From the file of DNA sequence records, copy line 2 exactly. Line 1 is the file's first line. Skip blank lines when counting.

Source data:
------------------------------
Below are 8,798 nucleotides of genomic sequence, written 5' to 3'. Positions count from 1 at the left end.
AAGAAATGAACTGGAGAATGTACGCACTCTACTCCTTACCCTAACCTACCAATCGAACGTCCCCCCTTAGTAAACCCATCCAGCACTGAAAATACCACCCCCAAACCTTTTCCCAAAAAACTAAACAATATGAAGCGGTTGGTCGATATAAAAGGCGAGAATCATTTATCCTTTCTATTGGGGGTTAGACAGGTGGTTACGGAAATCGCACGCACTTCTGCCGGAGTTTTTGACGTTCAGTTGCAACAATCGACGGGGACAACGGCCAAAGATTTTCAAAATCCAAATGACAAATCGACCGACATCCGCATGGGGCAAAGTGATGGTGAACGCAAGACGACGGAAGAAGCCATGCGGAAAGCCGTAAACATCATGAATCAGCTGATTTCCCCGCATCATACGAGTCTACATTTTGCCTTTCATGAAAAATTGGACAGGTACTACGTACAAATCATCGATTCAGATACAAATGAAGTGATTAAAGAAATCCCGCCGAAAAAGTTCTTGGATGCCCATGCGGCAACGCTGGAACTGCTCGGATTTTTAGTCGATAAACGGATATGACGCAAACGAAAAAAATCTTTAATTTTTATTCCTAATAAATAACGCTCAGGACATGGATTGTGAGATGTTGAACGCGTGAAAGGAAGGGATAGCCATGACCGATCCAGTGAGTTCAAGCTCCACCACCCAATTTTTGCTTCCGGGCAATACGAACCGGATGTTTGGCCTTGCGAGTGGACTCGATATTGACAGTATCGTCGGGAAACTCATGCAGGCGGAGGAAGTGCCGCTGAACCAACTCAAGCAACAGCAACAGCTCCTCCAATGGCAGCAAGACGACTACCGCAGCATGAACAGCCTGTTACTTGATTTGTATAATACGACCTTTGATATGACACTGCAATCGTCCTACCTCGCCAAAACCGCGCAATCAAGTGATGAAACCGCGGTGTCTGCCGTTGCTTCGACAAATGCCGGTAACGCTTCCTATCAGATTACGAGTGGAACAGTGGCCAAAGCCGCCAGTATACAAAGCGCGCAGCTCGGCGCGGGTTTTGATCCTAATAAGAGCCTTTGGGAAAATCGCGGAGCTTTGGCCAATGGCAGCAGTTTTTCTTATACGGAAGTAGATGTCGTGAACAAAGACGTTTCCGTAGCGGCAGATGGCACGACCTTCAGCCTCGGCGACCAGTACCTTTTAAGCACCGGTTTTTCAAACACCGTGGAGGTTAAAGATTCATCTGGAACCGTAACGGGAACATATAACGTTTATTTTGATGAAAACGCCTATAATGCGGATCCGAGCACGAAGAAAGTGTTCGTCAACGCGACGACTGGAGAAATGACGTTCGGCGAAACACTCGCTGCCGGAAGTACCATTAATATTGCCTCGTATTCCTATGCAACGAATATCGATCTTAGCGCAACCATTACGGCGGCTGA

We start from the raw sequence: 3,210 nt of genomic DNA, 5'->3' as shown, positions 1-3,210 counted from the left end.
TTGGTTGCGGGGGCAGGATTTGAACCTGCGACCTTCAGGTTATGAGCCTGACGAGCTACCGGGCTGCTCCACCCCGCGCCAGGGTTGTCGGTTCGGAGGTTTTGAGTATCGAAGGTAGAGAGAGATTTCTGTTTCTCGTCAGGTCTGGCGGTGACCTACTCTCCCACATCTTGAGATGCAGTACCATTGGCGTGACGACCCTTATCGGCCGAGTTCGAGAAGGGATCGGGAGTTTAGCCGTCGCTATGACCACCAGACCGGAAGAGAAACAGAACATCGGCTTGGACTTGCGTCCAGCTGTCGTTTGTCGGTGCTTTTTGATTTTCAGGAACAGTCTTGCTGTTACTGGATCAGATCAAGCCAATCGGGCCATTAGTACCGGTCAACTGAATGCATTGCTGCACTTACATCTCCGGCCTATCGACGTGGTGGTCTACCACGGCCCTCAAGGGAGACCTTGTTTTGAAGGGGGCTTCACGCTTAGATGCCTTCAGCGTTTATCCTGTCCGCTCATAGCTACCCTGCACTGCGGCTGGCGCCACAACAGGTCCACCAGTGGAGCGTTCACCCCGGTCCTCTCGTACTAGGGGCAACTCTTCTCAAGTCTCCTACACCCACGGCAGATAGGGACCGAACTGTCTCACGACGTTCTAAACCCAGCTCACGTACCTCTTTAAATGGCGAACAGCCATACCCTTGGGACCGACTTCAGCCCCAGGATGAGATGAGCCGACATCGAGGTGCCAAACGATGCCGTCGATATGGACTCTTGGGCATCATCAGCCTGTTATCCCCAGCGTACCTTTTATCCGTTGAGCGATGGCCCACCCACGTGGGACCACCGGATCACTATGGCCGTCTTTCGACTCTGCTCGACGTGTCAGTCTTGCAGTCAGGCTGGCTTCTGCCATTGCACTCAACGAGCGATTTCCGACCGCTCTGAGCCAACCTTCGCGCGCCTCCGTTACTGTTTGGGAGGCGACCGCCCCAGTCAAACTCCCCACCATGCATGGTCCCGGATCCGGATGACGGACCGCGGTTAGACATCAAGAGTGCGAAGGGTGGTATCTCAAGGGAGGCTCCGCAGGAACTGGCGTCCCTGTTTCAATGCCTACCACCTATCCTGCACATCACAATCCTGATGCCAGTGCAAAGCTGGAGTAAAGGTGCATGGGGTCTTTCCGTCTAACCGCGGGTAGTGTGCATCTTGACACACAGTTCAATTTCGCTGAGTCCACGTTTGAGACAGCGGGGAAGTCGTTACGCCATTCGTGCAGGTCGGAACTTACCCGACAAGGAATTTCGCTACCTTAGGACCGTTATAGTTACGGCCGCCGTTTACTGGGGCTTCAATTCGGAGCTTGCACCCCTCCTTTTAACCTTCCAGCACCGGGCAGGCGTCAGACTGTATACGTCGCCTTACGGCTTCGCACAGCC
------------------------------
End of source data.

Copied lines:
AAGAAATGAACTGGAGAATGTACGCACTCTACTCCTTACCCTAACCTACCAATCGAACGTCCCCCCTTAGTAAACCCATCCAGCACTGAAAATACCACCCCCAAACCTTTTCCCAAAAAACTAAACAATATGAAGCGGTTGGTCGATATAAAAGGCGAGAATCATTTATCCTTTCTATTGGGGGTTAGACAGGTGGTTACGGAAATCGCACGCACTTCTGCCGGAGTTTTTGACGTTCAGTTGCAACAATCGACGGGGACAACGGCCAAAGATTTTCAAAATCCAAATGACAAATCGACCGACATCCGCATGGGGCAAAGTGATGGTGAACGCAAGACGACGGAAGAAGCCATGCGGAAAGCCGTAAACATCATGAATCAGCTGATTTCCCCGCATCATACGAGTCTACATTTTGCCTTTCATGAAAAATTGGACAGGTACTACGTACAAATCATCGATTCAGATACAAATGAAGTGATTAAAGAAATCCCGCCGAAAAAGTTCTTGGATGCCCATGCGGCAACGCTGGAACTGCTCGGATTTTTAGTCGATAAACGGATATGACGCAAACGAAAAAAATCTTTAATTTTTATTCCTAATAAATAACGCTCAGGACATGGATTGTGAGATGTTGAACGCGTGAAAGGAAGGGATAGCCATGACCGATCCAGTGAGTTCAAGCTCCACCACCCAATTTTTGCTTCCGGGCAATACGAACCGGATGTTTGGCCTTGCGAGTGGACTCGATATTGACAGTATCGTCGGGAAACTCATGCAGGCGGAGGAAGTGCCGCTGAACCAACTCAAGCAACAGCAACAGCTCCTCCAATGGCAGCAAGACGACTACCGCAGCATGAACAGCCTGTTACTTGATTTGTATAATACGACCTTTGATATGACACTGCAATCGTCCTACCTCGCCAAAACCGCGCAATCAAGTGATGAAACCGCGGTGTCTGCCGTTGCTTCGACAAATGCCGGTAACGCTTCCTATCAGATTACGAGTGGAACAGTGGCCAAAGCCGCCAGTATACAAAGCGCGCAGCTCGGCGCGGGTTTTGATCCTAATAAGAGCCTTTGGGAAAATCGCGGAGCTTTGGCCAATGGCAGCAGTTTTTCTTATACGGAAGTAGATGTCGTGAACAAAGACGTTTCCGTAGCGGCAGATGGCACGACCTTCAGCCTCGGCGACCAGTACCTTTTAAGCACCGGTTTTTCAAACACCGTGGAGGTTAAAGATTCATCTGGAACCGTAACGGGAACATATAACGTTTATTTTGATGAAAACGCCTATAATGCGGATCCGAGCACGAAGAAAGTGTTCGTCAACGCGACGACTGGAGAAATGACGTTCGGCGAAACACTCGCTGCCGGAAGTACCATTAATATTGCCTCGTATTCCTATGCAACGAATATCGATCTTAGCGCAACCATTACGGCGGCTGA